Meditation

Meditation is based on simple attention. Our attention can be caught by all the usual demands of daily life; by thoughts and feelings, doubts and anxieties, our ideas about ourselves and how we often prefer things to be other than they are. Occasionally we may become aware of another aspect of ourself which is stable and unmoving; that which hasn’t changed throughout our life. It is an aspect of being which is in everyone; it is always peaceful and always the same. Mental and emotional activity pulls us away from this stable foundation, making us feel separate, without peace and harmony.

Stability, peace and harmony are in fact natural to us, but are usually overlooked or missed. Meditation restores them through a simple technique whereby the attention is drawn to a place of inner stillness. At the subtler levels of meditation, the attention rests in stillness, untroubled by the normal activities of mind. One experiences a sense of ease, clarity and relaxation which is carried into everyday life, producing a feeling of greater space with less rush and less pressure.

What type of meditation is practised?

Meditation is both universal and very old. In various forms it has been practised for thousands of years. This mantra-based method to meditation originates in a centuries-old tradition that arose in India and was adapted to be given to people in the West at the end of the 1950s. It is suitable for people of any age or background. In the early 1960s contact was made with one of the custodians of the tradition of meditation, the Shankaracharya of northern India. It is from him and his predecessors that the method of meditation comes, together with guidance on its practice. The technique is very simple. It is practised for two brief periods a day sitting on a chair in your own home or other quiet place.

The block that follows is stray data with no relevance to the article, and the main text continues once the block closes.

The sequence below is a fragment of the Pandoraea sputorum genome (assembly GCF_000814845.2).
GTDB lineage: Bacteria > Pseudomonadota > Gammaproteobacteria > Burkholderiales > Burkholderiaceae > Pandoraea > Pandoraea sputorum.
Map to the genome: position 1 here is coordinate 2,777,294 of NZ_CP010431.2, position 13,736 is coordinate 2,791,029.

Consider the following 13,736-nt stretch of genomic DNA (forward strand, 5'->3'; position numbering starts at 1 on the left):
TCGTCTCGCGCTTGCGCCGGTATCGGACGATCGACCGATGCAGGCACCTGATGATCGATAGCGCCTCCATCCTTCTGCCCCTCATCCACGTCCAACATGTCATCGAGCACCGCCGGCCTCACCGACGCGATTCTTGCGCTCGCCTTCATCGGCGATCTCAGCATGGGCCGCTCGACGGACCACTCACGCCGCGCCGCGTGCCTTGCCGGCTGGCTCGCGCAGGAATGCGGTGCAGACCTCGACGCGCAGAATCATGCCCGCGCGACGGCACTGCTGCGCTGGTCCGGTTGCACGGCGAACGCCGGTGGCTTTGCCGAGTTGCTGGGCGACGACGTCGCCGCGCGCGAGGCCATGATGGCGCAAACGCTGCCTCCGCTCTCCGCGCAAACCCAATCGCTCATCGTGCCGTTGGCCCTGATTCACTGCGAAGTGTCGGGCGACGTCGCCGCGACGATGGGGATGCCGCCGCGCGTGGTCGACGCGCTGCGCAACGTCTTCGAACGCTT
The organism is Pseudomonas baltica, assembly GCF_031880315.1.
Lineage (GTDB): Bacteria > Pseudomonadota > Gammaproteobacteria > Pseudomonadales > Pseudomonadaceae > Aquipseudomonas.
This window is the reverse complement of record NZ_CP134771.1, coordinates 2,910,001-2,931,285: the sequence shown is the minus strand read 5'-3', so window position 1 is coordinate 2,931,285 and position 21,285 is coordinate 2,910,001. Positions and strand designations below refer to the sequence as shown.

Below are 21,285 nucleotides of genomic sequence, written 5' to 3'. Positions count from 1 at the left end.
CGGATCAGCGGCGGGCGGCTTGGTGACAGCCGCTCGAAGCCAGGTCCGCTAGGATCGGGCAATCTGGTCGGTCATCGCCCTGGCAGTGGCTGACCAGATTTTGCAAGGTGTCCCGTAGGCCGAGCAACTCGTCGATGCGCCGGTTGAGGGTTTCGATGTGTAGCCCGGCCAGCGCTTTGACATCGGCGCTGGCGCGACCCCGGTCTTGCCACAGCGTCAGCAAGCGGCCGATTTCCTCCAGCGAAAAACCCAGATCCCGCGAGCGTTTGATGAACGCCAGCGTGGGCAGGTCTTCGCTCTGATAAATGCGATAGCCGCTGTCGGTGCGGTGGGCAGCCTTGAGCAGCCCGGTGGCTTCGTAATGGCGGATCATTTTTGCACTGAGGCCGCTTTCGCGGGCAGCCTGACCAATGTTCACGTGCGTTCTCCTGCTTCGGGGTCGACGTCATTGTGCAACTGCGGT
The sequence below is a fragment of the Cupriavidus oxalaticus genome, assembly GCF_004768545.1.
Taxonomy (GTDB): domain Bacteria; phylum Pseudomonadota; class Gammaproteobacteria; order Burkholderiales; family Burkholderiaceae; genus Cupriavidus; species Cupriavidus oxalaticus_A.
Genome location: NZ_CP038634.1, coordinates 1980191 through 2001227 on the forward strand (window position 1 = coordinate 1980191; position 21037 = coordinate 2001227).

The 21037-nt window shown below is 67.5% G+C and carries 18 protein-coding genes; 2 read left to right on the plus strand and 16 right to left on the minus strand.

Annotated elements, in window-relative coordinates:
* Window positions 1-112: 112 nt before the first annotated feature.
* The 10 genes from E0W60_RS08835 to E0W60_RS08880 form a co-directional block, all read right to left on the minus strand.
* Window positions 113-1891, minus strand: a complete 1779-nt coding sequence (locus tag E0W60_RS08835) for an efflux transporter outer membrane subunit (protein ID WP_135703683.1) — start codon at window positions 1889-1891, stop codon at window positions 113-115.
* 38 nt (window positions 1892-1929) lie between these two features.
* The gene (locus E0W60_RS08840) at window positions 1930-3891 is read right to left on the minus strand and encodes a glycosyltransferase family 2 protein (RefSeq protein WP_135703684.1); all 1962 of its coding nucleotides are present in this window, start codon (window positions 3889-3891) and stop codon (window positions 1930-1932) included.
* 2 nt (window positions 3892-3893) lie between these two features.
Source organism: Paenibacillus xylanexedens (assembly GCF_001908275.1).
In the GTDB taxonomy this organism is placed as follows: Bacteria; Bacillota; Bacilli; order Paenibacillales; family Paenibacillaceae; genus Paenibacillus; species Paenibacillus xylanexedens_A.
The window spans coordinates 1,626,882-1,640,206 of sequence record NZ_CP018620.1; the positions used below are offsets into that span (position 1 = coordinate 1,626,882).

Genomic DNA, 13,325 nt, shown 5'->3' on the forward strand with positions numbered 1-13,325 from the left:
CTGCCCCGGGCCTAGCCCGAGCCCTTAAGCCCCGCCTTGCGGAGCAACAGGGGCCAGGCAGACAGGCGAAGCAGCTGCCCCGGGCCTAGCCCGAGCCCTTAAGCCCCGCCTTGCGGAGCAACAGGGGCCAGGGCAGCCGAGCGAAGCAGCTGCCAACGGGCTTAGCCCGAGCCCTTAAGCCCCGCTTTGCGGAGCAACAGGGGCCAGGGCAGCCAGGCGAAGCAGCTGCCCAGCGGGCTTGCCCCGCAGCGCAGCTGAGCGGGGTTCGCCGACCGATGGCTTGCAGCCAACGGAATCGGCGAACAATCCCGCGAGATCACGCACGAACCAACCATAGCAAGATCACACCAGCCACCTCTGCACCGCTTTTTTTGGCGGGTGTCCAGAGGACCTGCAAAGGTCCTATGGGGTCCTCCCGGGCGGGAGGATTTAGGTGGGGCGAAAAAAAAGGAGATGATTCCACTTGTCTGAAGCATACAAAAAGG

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How do I start?

As a philosophy student in the Wessex School of Philosophy, arrangements can be made for you to be introduced to the meditation during the course of any of the School terms and you can ask your tutor for more details. During the 4th term of the Philosophy course all students are offered the chance to take up the practice of meditation in the following term. Full details are given to you by your tutor at the time.

See also ‘The Awareness Exercise’ page.